spx vs spy options

Discussion in 'Options' started by torontoman, Feb 16, 2007.

  1. Why are people selling spy options when spx options have better premiums? I must be missing something.

    Your comments would be appreciated.


  2. Maverick74


    The premiums are the same, just different multiple.
  3. Thank you for your reply Maverick.

    The 1490 Mar spx call sells for 2.00.
    The 149 Mar spy call sells for....Oh. I see what you mean.

    Out of the two, what would you suggest for credit spreads?


  4. Maverick74


    One is not better then the other per se. The reason people stay away from cash index options is because of the settlement. It's a crapshoot. With the ETF, you know what you are getting as they expire Friday on the close.

    I've seen some SET's in SPX 10 to 15 handles higher then the previous close only for the market to open no where near those levels and selloff the rest of the day. Does this happen often? No, not really, but it will happen at least once a year, maybe twice. Is that worth it? That's up to you to figure out.

    You will have to offset that with the slightly higher commissions you'll be paying by buying more contracts. Also, the spreads are going to get better on the ETF's with penny pricing. Q's and IWM already have them so I'm sure SPY is right around the corner. Penny wide spreads are much better then what you see on SPX. I don't think cash index options will have penny pricing for quite a long time.
  5. kevin107


    Is there a difference in tax treatment of gains in SPY options vs SPX options?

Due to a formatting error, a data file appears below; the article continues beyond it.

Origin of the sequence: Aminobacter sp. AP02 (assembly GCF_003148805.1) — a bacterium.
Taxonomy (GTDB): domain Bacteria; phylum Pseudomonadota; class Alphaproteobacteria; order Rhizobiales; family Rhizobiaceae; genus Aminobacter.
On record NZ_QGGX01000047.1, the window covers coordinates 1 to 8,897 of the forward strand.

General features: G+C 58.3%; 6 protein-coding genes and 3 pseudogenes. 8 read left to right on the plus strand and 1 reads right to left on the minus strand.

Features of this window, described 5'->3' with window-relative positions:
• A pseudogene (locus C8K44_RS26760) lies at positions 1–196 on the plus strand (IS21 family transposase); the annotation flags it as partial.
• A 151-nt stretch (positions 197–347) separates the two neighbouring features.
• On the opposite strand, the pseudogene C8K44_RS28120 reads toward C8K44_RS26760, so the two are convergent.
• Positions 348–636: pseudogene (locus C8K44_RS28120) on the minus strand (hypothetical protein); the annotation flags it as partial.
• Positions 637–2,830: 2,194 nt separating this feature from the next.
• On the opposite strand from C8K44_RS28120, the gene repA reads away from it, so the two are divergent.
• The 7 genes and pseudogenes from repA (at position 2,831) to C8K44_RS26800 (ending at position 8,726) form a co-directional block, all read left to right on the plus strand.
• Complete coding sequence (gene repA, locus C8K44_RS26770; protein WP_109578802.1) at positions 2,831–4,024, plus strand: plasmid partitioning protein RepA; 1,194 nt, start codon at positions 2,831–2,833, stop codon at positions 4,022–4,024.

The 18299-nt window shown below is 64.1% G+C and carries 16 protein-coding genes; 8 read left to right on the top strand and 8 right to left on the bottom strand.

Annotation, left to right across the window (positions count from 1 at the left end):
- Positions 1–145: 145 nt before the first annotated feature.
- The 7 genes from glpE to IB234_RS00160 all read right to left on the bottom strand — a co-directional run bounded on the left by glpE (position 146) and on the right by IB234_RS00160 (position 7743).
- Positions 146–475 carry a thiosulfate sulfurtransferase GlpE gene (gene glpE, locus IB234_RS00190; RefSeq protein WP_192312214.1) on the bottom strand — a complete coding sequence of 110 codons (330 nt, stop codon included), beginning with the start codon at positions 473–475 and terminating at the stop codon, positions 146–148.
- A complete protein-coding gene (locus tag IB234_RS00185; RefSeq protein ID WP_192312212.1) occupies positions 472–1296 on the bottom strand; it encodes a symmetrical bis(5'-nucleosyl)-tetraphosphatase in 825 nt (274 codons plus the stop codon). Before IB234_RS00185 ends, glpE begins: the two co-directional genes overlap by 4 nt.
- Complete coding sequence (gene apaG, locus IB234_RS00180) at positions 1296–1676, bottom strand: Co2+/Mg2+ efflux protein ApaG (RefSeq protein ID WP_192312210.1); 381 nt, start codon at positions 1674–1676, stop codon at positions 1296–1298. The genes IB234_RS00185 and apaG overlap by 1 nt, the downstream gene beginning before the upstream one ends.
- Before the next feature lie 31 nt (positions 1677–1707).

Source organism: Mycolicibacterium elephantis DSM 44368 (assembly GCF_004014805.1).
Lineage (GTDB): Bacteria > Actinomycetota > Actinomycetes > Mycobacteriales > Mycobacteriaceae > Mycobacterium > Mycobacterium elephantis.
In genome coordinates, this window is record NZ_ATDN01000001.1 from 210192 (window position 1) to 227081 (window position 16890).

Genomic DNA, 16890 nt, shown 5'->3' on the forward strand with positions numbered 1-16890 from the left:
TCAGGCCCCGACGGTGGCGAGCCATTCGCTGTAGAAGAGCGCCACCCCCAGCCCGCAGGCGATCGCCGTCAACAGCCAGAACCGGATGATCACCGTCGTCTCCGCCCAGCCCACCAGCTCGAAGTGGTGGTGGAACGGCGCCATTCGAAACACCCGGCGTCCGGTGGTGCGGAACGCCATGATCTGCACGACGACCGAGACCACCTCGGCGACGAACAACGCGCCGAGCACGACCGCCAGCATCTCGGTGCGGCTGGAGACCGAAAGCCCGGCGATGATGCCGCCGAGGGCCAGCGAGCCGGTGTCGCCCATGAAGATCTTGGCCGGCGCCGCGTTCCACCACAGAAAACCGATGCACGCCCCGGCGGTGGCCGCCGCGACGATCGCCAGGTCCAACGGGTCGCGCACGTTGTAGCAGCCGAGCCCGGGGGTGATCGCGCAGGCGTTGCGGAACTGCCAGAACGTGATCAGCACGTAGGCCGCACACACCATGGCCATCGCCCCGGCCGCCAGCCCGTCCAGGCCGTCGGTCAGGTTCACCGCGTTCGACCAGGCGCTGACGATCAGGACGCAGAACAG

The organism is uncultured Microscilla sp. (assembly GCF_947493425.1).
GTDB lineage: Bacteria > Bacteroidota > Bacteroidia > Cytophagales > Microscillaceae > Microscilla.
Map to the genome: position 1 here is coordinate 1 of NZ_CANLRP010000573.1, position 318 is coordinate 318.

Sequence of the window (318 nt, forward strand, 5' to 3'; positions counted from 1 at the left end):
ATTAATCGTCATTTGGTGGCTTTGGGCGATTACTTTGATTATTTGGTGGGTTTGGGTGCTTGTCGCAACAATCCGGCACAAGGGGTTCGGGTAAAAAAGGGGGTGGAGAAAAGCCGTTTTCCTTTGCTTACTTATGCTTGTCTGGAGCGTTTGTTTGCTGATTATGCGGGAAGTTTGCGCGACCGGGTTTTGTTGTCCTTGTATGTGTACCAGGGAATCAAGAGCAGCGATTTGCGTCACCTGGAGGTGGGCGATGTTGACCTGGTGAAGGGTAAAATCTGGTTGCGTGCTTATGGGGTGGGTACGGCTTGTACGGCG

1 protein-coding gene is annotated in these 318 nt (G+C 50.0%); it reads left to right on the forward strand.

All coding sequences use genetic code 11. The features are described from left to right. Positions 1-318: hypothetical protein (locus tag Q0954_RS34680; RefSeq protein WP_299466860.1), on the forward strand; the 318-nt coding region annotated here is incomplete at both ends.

6. Maverick74


  7. wait...I thought index ETF based options were not treated the same tax wise as the index options....is SPY an index ETF based option like QQQQ?

    i think they said index options are 60 long term/40 short term and equity options (including index ETF based options) are not. that being said, i havent looked to see which group SPY belongs to
  8. Maverick74


    No such definition exists. They are both classified under the 1256 tax law which includes all broad based index options. This includes cash, equity and futures options. As long as the index falls under their definition of broad based, they get 1256 tax treatment. However, as a disclaimer, consult your accountant for any matters regarding your taxes. My advice is for entertainment purposes only. LOL.
  9. Besides what's already been said, I trade SPY because it's electronically routed - quicker, and tighter bid/ask spreads. SPX is still open-outcry, with spreads wide enough to drive Mark Haines through. Example:

    SPX Apr 1390 Calls 30.40 34.40
    SPY Apr 139 Calls 4.10 4.30

    The SPY spread is 4.6% of the ask
    The SPX spread is 11.6% of the ask

    When you're in a hurry to close one leg of a condor or something, you don't want to be fighting with the SPX market-maker for a decent price.
  10. I have to agree about the spreads on SPY options - much better than on SPX or OEX. I've been trading the latter but just switched over to SPY's, because, with the spreads so wide, I was really getting hurt on my fills. With those spreads, it's very difficult to get in on limit orders. I found the only way I could get filled anywhere in the neighborhood of where I wanted was to use a market "on touched" order. The slippage was really digging into my profits - and exacerbating my losses.

    #10     Apr 2, 2007